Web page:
In order to develop our emotional intelligence, we must first become aware of the way that emotions influence our daily lives. Our minds are constantly awash with information that isn’t relevant to whatever we’re doing at the time. Memories, anxieties about the future, and random biological processes are all capable of spontaneously triggering emotions. Even if they don’t cause emotions directly, this background noise can certainly leave us primed to be more affected by environmental emotional triggers, like those experienced during regular daily communications. Becoming aware of these influences is the first step toward addressing their impact on our lives.

Developing Emotional Intelligence

There are a number of ways to improve emotional intelligence, one of which is by practicing mindfulness. A mindful perspective places focus on the present, helping us to better deal with the moment at hand, and reducing the influence of the constant background noise within our minds. As mentioned above, much of this noise can cause us to be more emotionally reactive. When we react to emotions without any type of thought or intervention, we are failing to use our emotional intelligence. Mindfulness helps us develop our emotional intelligence by teaching us to stay in the moment and to become less susceptible to mental activities that don’t directly apply to the present.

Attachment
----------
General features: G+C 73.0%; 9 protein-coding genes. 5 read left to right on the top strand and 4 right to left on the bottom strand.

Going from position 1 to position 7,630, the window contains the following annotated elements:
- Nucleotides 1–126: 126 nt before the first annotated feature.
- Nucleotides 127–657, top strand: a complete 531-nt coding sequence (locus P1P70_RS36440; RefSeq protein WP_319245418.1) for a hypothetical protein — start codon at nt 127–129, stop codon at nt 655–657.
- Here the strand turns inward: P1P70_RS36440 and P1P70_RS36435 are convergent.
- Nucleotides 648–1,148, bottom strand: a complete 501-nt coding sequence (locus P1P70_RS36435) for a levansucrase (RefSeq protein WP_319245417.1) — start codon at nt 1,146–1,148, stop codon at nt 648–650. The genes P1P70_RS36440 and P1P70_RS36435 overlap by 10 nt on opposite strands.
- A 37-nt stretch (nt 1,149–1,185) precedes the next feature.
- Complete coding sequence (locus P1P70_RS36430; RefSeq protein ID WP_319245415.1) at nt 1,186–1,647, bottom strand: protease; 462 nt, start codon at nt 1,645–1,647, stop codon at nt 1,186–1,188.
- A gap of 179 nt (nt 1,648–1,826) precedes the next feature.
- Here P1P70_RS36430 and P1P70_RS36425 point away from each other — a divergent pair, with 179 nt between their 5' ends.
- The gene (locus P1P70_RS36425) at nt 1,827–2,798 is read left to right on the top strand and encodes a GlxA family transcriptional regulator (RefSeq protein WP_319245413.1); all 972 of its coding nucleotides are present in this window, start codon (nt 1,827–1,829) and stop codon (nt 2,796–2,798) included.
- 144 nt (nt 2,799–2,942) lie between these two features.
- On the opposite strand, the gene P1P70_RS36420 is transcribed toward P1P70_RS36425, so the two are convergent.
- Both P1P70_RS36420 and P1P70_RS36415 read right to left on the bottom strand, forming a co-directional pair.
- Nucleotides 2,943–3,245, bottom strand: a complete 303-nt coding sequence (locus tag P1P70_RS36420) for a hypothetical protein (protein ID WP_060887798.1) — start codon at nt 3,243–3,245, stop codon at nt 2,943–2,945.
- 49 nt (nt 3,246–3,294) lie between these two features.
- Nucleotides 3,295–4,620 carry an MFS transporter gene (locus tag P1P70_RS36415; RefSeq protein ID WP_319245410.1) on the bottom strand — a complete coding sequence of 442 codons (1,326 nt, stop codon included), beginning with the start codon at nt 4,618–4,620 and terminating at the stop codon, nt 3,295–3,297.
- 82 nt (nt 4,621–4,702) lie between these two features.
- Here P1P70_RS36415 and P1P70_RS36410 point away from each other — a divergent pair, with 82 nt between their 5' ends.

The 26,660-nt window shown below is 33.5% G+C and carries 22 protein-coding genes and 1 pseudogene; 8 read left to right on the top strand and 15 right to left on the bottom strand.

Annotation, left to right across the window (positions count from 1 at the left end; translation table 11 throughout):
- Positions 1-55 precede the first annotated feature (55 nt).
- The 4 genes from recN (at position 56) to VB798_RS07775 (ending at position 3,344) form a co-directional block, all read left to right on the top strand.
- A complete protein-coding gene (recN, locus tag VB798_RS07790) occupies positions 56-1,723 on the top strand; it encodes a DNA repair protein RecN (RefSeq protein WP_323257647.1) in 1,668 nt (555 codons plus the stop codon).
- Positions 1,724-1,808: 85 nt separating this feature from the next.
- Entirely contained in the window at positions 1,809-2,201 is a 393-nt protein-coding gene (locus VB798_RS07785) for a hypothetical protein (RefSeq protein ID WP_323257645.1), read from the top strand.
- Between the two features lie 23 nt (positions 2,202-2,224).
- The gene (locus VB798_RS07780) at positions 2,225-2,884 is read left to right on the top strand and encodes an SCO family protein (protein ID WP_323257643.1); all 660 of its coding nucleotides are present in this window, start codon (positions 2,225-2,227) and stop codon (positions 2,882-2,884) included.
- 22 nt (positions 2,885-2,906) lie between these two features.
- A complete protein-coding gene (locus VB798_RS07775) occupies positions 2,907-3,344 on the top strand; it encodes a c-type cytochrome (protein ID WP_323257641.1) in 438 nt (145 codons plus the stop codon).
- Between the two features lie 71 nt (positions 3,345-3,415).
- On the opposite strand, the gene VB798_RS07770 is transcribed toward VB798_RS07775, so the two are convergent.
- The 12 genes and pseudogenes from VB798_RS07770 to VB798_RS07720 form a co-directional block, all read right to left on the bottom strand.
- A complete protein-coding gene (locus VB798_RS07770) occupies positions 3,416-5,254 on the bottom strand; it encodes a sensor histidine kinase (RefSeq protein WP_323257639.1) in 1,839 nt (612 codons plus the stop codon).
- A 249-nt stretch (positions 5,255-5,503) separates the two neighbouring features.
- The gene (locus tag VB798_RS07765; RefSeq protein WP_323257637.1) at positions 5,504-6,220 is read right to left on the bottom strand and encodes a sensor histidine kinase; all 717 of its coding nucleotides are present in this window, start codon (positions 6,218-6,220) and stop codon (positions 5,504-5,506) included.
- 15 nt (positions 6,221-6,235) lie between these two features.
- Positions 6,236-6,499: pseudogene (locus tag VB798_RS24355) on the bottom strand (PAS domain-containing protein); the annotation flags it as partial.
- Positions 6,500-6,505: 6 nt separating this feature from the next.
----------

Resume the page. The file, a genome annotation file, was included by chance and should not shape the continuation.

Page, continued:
Online Therapy – Are there any Benefits?

Online Therapy – Are there any Benefits?